$1 billion in gift cards go unused every year — here’s how to avoid that
It’s a particularly sad Christmas when people don’t even want the gift cards you gave them.
The gift card may seem like the perfect fallback gift for those who don’t know what to buy loved ones for the holidays, but sometimes even these presents don’t quite hit the mark. Consumers spent more than $130 billion on gift cards in 2015, up from $118 billion in 2013, according to advisory company CEB TowerGroup, but it said roughly $1 billion went unspent last year, similar to the estimated gift card waste in 2013, according to its latest estimates. Gift cards are perfect for online shopping, especially when families are spread out across the country, said Eddie Alberty, vice president of Strategic Partnerships at e-commerce site Market America and Shop.com.
Based in London, Israeli startup Zeek is one of the most recent companies to enter the unclaimed gift card market, raising $9.5 million in venture capital funding in July to solve the problem. It advertises discounts up to 25% on gift cards and says nine out of 10 gift cards sell in less than 24 hours on its site. It takes a commission out of each sale, its amount depending on the gift card. Zeek is available for free download on the iTunes and Google Play app stores.
However, even the generic nature of gift cards doesn’t guarantee they will be used. “There’s nothing worse than having a bunch of gift cards in your pocket you aren’t going to use,” Alberty says. A number of apps and online exchanges have emerged to solve this problem, and allow people to buy gift cards at a discount from the store price.
Raise, a marketplace for gift cards hosts more than 3,000 brands and has saved consumers a projected $100 million since its launch in 2013, the company claims. Users can list gift cards on the service and have money deposited directly into their bank accounts after the card is sold (Raise collects a 15% sales commission and $1 or a 1% listing fee from the profit). It sells a gift card every second on its market and the average order value on Raise is $200, the company says. In addition to offering a place to buy and sell cards, Raise also has a wallet feature where users can store cards (by typing in the code on the back of the card).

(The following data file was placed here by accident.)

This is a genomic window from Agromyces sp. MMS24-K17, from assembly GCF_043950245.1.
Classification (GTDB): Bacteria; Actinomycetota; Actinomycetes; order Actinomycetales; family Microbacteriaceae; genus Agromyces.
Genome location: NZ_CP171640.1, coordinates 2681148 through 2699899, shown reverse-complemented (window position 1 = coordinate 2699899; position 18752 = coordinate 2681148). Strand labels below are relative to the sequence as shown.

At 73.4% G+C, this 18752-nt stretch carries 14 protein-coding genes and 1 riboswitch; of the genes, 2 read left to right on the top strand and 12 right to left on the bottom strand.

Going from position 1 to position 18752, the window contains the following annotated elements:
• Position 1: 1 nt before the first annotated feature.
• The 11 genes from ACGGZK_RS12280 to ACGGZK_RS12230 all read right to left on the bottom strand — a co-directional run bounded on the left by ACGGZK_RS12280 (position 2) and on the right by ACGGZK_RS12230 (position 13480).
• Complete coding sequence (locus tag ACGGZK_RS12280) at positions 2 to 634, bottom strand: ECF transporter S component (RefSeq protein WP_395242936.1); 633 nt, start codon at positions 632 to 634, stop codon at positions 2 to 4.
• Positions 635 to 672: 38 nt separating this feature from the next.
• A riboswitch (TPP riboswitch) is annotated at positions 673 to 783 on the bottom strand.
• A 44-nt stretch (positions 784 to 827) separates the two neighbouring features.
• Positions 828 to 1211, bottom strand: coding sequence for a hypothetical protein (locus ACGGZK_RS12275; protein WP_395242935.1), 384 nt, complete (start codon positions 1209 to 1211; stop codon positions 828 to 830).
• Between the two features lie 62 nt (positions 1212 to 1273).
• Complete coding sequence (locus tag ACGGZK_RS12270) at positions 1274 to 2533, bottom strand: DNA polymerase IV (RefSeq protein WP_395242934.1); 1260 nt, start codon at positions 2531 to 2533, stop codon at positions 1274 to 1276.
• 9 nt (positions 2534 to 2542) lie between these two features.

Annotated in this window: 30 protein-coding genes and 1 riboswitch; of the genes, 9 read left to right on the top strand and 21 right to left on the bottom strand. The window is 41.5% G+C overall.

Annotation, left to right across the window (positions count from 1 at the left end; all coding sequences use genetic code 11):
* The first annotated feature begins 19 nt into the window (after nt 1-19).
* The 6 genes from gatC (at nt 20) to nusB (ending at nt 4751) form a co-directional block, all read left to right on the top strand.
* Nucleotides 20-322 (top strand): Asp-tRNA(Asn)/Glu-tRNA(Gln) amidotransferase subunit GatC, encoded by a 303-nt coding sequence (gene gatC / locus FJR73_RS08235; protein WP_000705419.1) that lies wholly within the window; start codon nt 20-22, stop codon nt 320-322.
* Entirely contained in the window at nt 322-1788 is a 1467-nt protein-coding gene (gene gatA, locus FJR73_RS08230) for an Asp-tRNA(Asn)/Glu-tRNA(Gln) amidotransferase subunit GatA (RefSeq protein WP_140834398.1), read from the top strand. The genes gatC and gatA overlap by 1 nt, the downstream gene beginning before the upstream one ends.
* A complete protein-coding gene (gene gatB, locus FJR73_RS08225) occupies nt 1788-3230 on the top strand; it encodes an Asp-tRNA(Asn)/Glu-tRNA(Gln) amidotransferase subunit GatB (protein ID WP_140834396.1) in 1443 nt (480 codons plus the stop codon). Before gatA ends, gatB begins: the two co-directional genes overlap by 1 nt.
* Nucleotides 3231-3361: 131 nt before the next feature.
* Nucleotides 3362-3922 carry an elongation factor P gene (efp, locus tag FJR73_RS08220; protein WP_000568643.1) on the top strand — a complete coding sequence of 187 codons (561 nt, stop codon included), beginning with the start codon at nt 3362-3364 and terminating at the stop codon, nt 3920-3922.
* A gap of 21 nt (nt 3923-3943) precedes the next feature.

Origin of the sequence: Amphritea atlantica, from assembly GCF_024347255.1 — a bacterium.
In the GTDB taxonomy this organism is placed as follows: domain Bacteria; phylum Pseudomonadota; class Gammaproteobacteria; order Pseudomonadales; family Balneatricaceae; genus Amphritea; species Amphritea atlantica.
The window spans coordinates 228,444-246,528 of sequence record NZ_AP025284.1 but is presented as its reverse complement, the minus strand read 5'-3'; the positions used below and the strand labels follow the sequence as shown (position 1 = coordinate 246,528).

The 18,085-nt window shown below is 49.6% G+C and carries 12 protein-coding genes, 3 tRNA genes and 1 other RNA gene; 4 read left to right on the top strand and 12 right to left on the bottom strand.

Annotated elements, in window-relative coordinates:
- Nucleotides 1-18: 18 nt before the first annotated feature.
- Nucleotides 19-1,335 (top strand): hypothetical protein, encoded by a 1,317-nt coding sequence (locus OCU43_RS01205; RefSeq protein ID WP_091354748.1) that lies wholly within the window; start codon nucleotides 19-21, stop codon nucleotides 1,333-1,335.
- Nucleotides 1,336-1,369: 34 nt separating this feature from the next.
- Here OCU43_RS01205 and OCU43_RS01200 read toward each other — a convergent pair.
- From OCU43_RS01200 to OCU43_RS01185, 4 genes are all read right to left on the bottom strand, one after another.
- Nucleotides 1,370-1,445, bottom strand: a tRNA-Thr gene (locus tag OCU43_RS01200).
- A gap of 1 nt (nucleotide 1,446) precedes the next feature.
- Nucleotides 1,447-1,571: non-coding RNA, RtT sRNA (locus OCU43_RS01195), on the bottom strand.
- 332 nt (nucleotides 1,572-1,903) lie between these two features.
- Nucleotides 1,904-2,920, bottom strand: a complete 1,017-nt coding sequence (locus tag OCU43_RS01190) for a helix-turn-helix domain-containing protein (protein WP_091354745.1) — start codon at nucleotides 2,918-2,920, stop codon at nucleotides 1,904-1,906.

Similar to Raise, Cardpool works as a platform for users to buy and sell gift cards. It boasts a slightly higher take-home rate as people who use it can get up to 92% of a gift card’s value, but the payout may take longer to process. Cardpool takes a small portion of the gift card as commission that varies depending on store. Unlike Raise the funds don’t post directly to users bank accounts — they either can be paid out by “Amazon eGift Card” AMZN, -2.00% or a physical check, which takes three to seven days to arrive. Its mobile app is free to download on iTunes.
The good news: It has become much harder for retailers to make money off out-of-date cards in recent years. The Credit Card Accountability, Responsibility and Disclosure Act of 2009 ruled that they should not expire until five years after they are issued, or after the date they are loaded with money.
There are other problems aside from the 5-year timeline. Only 50% of small businesses last approximately 5 years, according to the Bureau of Labor Statistics. If a business does go under, consumers (and their gift cards) may have to get in line behind a creditor who could be owed millions of dollars. And the 5-year minimum expiration date, while designed to give back more power to the consumer, may also encourage people sit on their laurels, increasing the likelihood that the cards will be forgotten or lost.